From the WUSTL Newsroom…
A team led by researchers at Washington University School of Medicine in St. Louis has identified variations in a gene that doubles a person’s risk of developing Alzheimer’s disease later in life.
The research is published online Dec. 11 in the journal Nature.
Over the past two decades, scientists have discovered a number of common genetic variants linked to early-onset (which strikes before age 65) and the more common late-onset forms of Alzheimer’s disease. But those variants account for only a fraction of Alzheimer’s cases.
The newly identified variations, found in a gene never before linked to Alzheimer’s, occur rarely in the population, making them hard for researchers to identify. But they’re important because individuals who carry these variants are at substantially increased risk of the disease.
As part of the new research, the investigators focused on families with several members who had Alzheimer’s.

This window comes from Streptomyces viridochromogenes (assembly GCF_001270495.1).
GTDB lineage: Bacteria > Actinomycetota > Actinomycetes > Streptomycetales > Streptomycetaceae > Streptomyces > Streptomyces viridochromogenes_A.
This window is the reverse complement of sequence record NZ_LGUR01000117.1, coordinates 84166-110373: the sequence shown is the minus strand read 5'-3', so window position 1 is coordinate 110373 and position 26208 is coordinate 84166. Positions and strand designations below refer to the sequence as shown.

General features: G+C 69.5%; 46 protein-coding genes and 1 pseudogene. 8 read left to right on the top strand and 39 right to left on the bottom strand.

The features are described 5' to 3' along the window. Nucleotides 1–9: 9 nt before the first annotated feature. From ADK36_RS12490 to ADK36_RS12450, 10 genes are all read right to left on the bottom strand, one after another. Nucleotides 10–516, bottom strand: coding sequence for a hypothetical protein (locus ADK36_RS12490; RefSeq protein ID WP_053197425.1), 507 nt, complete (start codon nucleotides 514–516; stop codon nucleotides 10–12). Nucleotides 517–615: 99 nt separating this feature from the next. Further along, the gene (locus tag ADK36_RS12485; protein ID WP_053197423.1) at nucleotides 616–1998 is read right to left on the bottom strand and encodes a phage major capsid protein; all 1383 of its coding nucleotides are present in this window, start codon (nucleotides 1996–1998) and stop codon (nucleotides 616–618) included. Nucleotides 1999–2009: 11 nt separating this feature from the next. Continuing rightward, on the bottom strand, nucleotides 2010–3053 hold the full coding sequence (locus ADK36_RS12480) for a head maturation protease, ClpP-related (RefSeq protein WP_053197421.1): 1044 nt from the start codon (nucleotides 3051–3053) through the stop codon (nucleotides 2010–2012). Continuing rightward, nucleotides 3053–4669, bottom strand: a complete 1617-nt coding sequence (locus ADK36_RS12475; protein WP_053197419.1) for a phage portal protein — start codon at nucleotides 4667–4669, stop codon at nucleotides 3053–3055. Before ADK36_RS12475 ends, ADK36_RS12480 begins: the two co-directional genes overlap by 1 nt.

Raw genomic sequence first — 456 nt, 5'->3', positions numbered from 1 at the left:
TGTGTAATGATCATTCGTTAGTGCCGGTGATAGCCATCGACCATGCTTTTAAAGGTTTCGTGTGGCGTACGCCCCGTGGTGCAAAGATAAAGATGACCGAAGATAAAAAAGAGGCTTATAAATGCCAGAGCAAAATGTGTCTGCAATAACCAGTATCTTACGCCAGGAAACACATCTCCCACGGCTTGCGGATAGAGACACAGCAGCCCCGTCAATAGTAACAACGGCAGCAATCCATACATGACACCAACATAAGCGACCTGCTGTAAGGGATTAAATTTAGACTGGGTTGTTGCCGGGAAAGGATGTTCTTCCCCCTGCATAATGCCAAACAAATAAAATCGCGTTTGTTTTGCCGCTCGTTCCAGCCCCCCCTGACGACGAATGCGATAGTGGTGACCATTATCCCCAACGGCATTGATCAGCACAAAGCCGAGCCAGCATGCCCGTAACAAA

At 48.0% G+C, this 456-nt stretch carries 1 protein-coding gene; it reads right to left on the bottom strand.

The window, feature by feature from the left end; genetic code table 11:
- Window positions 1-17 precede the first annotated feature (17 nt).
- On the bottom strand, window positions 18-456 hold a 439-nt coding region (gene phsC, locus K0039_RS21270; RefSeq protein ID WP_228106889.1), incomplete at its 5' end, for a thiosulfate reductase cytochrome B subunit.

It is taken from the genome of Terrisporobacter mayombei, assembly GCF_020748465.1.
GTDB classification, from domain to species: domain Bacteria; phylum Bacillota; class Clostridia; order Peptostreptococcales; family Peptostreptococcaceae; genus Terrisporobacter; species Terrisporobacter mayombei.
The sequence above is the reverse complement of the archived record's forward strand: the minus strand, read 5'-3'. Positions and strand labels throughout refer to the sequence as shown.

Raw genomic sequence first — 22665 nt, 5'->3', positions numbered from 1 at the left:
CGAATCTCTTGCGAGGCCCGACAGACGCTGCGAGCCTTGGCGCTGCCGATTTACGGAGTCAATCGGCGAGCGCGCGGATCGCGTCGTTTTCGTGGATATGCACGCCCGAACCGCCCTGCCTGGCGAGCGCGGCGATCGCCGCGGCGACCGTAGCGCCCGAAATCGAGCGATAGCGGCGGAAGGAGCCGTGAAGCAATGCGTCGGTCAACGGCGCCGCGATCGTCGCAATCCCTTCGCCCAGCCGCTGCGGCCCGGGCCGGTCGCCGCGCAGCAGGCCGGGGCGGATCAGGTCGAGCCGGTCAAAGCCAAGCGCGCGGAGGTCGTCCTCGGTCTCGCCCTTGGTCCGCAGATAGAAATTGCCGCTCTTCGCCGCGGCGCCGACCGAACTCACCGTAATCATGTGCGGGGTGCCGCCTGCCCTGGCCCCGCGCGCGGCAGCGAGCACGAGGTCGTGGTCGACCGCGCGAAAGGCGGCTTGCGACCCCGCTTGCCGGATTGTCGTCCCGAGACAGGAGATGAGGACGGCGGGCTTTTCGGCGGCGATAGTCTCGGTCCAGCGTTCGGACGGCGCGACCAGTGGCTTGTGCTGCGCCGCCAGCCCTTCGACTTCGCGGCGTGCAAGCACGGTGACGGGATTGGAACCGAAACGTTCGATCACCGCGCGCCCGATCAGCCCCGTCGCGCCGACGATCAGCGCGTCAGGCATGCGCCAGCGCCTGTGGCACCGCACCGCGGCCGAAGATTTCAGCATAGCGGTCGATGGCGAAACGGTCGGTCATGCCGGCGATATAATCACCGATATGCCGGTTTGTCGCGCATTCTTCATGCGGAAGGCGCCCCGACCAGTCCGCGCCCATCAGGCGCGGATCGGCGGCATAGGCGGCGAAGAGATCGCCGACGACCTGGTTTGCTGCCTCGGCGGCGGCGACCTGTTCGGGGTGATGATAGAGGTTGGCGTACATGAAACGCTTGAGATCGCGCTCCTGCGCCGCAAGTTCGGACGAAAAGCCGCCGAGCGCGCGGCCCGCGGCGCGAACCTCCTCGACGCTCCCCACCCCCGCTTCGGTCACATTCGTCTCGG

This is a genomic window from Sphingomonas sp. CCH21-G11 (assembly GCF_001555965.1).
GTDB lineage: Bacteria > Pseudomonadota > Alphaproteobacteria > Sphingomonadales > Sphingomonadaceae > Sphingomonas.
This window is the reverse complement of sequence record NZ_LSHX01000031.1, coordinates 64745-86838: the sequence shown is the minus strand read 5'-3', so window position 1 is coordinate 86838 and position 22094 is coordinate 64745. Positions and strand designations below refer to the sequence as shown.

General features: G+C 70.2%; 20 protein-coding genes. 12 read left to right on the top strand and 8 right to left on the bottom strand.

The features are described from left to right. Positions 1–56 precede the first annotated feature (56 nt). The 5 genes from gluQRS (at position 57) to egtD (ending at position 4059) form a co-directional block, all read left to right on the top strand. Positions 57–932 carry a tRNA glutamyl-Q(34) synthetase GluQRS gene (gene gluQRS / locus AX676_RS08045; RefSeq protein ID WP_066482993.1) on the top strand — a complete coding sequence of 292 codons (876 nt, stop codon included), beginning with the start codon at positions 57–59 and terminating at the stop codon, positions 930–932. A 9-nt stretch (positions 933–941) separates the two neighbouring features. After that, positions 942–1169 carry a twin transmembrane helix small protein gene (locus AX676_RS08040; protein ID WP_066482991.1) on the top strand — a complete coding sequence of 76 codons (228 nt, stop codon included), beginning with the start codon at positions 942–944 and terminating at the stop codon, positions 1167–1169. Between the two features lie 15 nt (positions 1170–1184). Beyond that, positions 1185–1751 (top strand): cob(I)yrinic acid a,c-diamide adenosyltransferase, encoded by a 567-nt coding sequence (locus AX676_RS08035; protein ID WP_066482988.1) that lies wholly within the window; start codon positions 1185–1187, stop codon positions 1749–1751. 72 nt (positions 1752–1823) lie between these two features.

As a practical matter, finding mutations linked to Alzheimer’s disease means it may be possible to identify more people at risk years before they develop any symptoms. These patients could be monitored carefully for early signs of Alzheimer’s and possibly even get treatments to slow the progression of the disease.
“We were very excited to be able to identify a gene that contains some of these rare variants,” said lead author Carlos Cruchaga, PhD. “And we were surprised to find that the effect of the gene was so large. After adjusting for other factors that can influence risk for the disease, we found that people with certain gene variants were twice as likely as those who didn’t have the variants to develop Alzheimer’s.”
As in many genetic studies of Alzheimer’s, Cruchaga and his co-investigators analyzed DNA from people in families in which multiple members were affected by the disease.
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